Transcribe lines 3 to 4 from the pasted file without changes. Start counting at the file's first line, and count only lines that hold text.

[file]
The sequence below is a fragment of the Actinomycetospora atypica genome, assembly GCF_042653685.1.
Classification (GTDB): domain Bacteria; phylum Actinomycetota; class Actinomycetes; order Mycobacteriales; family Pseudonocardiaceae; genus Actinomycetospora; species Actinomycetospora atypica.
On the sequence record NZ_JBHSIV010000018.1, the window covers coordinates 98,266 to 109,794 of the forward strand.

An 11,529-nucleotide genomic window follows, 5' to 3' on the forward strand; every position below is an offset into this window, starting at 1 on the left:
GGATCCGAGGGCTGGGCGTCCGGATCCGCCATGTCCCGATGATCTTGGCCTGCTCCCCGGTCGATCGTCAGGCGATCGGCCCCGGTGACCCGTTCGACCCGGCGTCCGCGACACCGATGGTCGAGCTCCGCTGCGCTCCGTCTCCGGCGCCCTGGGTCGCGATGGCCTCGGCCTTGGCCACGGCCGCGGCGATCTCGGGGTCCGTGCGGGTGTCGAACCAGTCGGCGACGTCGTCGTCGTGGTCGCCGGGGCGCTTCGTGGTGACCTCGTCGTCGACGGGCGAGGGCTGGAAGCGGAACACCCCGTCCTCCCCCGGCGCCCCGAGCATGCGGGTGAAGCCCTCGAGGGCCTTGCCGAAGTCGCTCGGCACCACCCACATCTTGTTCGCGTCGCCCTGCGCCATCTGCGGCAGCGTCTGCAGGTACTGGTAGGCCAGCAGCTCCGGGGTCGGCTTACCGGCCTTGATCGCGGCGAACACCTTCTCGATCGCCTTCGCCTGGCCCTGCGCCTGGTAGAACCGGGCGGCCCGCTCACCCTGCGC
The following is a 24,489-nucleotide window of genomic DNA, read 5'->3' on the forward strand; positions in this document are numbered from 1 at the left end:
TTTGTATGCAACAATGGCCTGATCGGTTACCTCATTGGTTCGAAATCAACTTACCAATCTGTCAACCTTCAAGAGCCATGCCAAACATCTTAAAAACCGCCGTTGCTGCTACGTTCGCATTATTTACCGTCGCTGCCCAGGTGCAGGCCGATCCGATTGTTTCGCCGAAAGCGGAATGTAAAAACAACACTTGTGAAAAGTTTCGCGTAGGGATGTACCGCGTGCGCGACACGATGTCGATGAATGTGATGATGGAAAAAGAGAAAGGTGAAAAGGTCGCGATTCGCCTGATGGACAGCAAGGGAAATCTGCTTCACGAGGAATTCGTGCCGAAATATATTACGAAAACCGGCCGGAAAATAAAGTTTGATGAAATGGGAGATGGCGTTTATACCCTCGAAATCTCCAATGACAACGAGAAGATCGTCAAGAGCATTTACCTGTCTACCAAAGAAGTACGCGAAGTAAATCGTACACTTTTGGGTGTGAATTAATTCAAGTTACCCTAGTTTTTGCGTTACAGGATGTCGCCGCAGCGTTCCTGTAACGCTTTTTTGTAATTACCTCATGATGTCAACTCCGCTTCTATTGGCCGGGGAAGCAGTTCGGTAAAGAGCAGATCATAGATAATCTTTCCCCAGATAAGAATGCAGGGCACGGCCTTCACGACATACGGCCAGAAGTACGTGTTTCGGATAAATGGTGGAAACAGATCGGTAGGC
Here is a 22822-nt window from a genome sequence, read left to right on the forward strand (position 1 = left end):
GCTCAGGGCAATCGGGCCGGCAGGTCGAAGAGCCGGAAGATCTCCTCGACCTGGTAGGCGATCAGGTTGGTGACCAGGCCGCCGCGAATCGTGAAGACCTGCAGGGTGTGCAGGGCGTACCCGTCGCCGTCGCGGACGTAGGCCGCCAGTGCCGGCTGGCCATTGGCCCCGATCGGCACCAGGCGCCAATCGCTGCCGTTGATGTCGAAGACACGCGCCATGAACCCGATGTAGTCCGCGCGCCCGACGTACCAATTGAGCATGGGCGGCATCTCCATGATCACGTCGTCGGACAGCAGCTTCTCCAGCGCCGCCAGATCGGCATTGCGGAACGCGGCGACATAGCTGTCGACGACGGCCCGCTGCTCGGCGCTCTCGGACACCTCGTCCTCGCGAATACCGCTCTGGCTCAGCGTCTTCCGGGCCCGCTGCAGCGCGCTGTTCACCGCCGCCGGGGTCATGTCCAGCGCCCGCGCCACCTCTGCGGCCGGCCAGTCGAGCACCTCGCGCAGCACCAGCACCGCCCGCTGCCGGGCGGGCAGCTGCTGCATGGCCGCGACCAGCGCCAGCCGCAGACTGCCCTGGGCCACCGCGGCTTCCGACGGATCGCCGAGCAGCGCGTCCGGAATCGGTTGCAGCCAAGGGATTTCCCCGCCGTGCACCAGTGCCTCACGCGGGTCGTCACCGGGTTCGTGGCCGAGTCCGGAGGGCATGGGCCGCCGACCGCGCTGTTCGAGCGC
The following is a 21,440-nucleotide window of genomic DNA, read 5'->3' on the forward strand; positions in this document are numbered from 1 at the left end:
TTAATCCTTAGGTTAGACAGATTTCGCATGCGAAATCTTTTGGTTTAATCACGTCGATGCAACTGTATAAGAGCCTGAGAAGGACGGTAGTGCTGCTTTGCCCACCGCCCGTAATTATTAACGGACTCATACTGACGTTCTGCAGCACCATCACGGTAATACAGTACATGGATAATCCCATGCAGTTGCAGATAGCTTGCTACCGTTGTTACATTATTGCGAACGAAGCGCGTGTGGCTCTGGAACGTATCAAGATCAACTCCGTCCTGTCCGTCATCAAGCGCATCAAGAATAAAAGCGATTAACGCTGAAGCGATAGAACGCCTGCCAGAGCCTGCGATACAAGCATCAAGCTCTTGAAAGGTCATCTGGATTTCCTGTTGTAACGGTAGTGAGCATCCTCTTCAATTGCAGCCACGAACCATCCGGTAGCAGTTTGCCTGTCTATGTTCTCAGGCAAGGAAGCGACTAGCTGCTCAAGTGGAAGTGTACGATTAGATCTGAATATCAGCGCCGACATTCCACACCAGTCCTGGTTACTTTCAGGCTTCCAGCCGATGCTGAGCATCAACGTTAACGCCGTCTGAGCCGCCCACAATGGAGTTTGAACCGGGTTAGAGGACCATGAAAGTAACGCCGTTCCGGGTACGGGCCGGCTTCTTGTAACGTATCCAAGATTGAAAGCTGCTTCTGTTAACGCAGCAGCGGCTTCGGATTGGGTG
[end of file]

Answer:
On the sequence record NZ_JBHSIV010000018.1, the window covers coordinates 98,266 to 109,794 of the forward strand.

An 11,529-nucleotide genomic window follows, 5' to 3' on the forward strand; every position below is an offset into this window, starting at 1 on the left: